What is Considered a Personal Injury in New Jersey?

April 16, 2018
Legally Reviewed By Attorney Rand Spear, Esq.

Every year millions of people visit the emergency room for care after an injury. Some of these injuries are the result of another person’s, or entity’s, negligence. When that is the case, the person who was harmed has a right to bring suit against whomever caused the injury. Determining whether or not that case is winnable, is best left up to a seasoned and successful personal injury attorney.

If you have been injured due the negligence of someone else, the state of New Jersey requires that three conditions are met in order for you to be entitled to a financial recovery for medical expenses, pain and suffering, and lost wages. First, you have to prove that the party who caused your injury had a duty to not injure you, and he or she did not meet that responsibility. Second, you have to prove that there is a link between the other party’s responsibility and your injuries.

What are Common Types of Personal Injuries?

Personal injury that entitles you to sue another person can come in any form as long as the three conditions are met, but they generally fall into these categories:

Motor Vehicle Accident

Car accidents are the cause of most personal injury claims, because they can cause a host of injuries ranging from minor to serious to death. Common car accident injuries include: spinal cord injuries, traumatic brain injuries, lacerations, broken bones, and emotional trauma. Victims of this type of personal injury can be drivers, passengers, bicyclists, or pedestrians.

Medical Malpractice

Medical malpractice happens when a doctor or another medical professional does something, or doesn’t do something that violates the accepted “standard of care” and that causes a patient injury or harm. The “standard of care” used to determine medical malpractice is based on how a comparably qualified professional would have acted in the same or similar situation.

Malpractice cases include, but are not limited to, injuries caused by: misdiagnosis, errors during childbirth, medication mistakes, misread or unperformed tests, surgical errors, and anesthesia mistakes.

Strict Liability

Strict liability says that a person can be held liable for your injury without you having to prove that they were negligent. An example of strict liability is dog bites. New Jersey, like most states, makes a dog owner strictly liable for injuries caused by their dog, even when the dog has never previously shown the propensity to bite.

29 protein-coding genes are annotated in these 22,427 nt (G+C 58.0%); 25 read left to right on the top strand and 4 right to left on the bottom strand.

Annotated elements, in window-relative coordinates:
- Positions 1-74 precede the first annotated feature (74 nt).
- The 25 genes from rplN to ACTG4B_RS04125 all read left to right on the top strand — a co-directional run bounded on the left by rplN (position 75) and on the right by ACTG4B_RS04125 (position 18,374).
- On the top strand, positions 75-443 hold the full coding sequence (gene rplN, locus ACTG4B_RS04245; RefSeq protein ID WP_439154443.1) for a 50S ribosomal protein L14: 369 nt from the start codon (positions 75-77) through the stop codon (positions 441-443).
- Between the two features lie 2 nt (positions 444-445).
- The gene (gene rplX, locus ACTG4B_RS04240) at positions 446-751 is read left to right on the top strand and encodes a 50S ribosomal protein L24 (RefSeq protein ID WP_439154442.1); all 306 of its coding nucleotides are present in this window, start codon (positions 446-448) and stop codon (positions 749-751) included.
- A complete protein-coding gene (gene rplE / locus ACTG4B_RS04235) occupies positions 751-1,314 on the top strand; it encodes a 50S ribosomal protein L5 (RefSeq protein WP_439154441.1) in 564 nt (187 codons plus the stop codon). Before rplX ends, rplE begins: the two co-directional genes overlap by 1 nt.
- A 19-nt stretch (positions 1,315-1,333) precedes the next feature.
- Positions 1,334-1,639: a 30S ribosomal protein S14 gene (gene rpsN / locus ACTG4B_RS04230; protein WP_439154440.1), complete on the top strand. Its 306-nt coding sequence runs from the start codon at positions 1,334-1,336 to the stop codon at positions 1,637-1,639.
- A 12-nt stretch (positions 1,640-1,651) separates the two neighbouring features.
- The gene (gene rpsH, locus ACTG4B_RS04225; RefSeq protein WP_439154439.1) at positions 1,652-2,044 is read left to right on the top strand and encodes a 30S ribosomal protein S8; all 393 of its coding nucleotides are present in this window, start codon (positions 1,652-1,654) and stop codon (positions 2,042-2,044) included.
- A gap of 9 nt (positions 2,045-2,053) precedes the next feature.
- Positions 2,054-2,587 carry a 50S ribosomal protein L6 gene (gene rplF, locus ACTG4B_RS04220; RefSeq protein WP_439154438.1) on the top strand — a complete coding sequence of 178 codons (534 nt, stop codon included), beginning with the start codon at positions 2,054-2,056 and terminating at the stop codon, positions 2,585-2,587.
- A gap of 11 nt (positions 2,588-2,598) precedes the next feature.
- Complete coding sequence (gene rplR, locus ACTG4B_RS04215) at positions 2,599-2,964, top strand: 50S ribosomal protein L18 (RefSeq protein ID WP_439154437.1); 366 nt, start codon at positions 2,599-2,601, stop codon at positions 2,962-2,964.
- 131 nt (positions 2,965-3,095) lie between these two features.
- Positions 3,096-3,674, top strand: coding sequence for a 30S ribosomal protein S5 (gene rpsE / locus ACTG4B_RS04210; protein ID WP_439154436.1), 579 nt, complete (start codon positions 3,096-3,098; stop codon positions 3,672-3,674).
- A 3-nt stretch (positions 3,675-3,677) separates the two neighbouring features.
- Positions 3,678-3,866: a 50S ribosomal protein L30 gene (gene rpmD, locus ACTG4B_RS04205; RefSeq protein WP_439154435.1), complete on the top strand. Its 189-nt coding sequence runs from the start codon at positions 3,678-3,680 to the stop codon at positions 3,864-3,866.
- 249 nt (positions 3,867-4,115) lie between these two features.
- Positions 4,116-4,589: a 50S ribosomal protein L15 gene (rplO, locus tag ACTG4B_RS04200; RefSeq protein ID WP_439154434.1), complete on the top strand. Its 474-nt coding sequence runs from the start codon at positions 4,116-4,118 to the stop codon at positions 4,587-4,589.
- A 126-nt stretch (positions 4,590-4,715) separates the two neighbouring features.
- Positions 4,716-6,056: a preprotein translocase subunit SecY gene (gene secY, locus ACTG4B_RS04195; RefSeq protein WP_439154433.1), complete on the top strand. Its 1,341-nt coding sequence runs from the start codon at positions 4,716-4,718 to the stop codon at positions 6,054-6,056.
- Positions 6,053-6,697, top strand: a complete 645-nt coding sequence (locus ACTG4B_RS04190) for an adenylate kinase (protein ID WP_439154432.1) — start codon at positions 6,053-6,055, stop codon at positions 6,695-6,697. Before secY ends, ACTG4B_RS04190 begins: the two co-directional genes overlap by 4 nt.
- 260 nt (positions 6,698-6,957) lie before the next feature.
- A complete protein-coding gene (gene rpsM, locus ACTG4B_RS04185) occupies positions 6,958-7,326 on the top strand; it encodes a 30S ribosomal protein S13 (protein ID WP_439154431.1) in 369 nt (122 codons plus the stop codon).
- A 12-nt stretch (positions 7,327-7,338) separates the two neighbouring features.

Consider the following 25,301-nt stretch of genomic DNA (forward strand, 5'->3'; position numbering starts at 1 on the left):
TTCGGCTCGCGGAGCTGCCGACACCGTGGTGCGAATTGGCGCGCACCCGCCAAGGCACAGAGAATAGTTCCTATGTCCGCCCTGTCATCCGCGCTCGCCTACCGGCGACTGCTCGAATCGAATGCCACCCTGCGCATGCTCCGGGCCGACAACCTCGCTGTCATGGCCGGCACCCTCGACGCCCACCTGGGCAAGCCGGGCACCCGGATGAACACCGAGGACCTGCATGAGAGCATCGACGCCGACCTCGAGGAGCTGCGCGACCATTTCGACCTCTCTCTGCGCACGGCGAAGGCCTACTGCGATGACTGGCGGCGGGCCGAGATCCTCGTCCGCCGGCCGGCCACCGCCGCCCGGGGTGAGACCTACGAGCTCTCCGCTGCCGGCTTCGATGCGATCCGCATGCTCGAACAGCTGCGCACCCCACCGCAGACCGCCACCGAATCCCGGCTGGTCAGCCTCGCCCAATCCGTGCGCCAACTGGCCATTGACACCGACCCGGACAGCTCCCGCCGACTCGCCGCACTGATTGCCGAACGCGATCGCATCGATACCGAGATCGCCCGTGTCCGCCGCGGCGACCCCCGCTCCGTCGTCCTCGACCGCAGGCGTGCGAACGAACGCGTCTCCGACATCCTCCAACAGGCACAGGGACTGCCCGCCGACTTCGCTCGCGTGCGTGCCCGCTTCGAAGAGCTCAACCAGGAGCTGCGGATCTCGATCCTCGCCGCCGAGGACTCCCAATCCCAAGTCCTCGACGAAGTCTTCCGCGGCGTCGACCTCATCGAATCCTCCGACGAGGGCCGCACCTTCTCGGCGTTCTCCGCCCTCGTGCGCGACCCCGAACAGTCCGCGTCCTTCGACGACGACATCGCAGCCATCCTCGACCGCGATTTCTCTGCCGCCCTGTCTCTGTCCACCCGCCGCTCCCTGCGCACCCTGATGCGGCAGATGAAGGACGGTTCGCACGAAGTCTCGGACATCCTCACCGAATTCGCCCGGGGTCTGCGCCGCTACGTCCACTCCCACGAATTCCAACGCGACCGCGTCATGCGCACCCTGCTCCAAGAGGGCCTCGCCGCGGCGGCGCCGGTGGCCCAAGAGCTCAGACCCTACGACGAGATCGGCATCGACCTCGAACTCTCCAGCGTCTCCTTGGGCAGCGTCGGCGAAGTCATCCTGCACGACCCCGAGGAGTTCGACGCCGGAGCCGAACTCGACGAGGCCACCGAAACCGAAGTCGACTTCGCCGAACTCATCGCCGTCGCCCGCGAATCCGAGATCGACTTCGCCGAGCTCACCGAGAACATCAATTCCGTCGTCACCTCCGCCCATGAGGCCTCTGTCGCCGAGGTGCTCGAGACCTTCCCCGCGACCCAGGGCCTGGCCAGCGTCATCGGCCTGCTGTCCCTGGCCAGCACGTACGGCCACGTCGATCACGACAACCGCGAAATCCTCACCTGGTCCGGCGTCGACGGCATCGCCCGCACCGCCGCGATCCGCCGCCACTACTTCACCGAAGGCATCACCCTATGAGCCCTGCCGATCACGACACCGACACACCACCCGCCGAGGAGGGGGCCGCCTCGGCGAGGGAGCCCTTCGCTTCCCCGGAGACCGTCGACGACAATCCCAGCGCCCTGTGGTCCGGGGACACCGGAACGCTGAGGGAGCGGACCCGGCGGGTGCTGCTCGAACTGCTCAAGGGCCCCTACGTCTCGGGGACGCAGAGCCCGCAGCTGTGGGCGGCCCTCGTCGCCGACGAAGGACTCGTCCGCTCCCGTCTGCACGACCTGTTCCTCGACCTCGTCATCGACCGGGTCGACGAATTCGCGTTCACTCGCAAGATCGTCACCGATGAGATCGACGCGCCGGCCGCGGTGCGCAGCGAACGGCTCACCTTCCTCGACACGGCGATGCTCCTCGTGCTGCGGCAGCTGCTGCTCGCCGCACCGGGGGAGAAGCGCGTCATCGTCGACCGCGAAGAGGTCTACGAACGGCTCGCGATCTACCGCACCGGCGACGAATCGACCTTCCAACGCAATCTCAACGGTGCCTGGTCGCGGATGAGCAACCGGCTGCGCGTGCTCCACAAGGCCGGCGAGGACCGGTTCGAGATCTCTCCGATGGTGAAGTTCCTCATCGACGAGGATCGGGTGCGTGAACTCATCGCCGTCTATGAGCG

Product Liability

Products have a requirement to be safe, as long as they are used as intended. If they are faulty, and cause injury or harm, it means that a manufacturer, designer, or distributor can be held liable and the injured person may be entitled to compensation.

Faulty or defective products encompasses a wide range of items. Some examples are:

  • Damaged or faulty furniture
  • Damaged or faulty electrical goods
  • Faulty vehicles, or parts that have not been recalled
  • Contaminated food
  • Medicines with serious side effects that are not specified
  • Contaminated blood used for a transfusion
  • Faulty contraception
  • Defective medical devices

Premise Liability

Home and business owners have a responsibility to make their premises safe. If the premise is not safe, and an injury happens, you may be able to sue for the personal injury you suffered. Slip and falls, inadequate maintenance of the premises, defective conditions on the premises, inadequate security, elevator and escalator accidents, snow and ice accidents, swimming pool accidents, fires, and water leaks are just a few examples of how a personal injury case may result from unsafe premises.

Wrongful Death

Wrongful death lawsuits are possible when someone has been killed by another person’s negligence. Most of these cases result from car accidents, medical malpractice, construction accidents, airplane crashes, or from the use of a defective product.

Getting Help with Your Personal Injury Case

Personal injury lawsuits can be complicated, often requiring the testimony of medical and other experts. It is always in your best interest to have your case evaluated by an experienced personal injury attorney. Attorney Rand Spear in Philadelphia and New Jersey has extensive knowledge of New Jersey personal injury law, and is ready to help you with your case.

Prior results cannot and do not guarantee or predict a similar outcome with respect to any future case. Recoveries always depend upon the facts and circumstances of each case, the injuries suffered, damages incurred, and the responsibility of those involved. This article is not to be considered advise, only the execution of the contingency agreement with this law firm will constitute an attorney client relationship. The contents of this article are for general information only. If you would like to pursue a claim please contact an attorney immediately to discuss your specific facts and circumstances regarding your claim. Some cases accepted by this law firm may be referred to or worked on by other lawyers, depending on the area of practice and specifics of a particular case.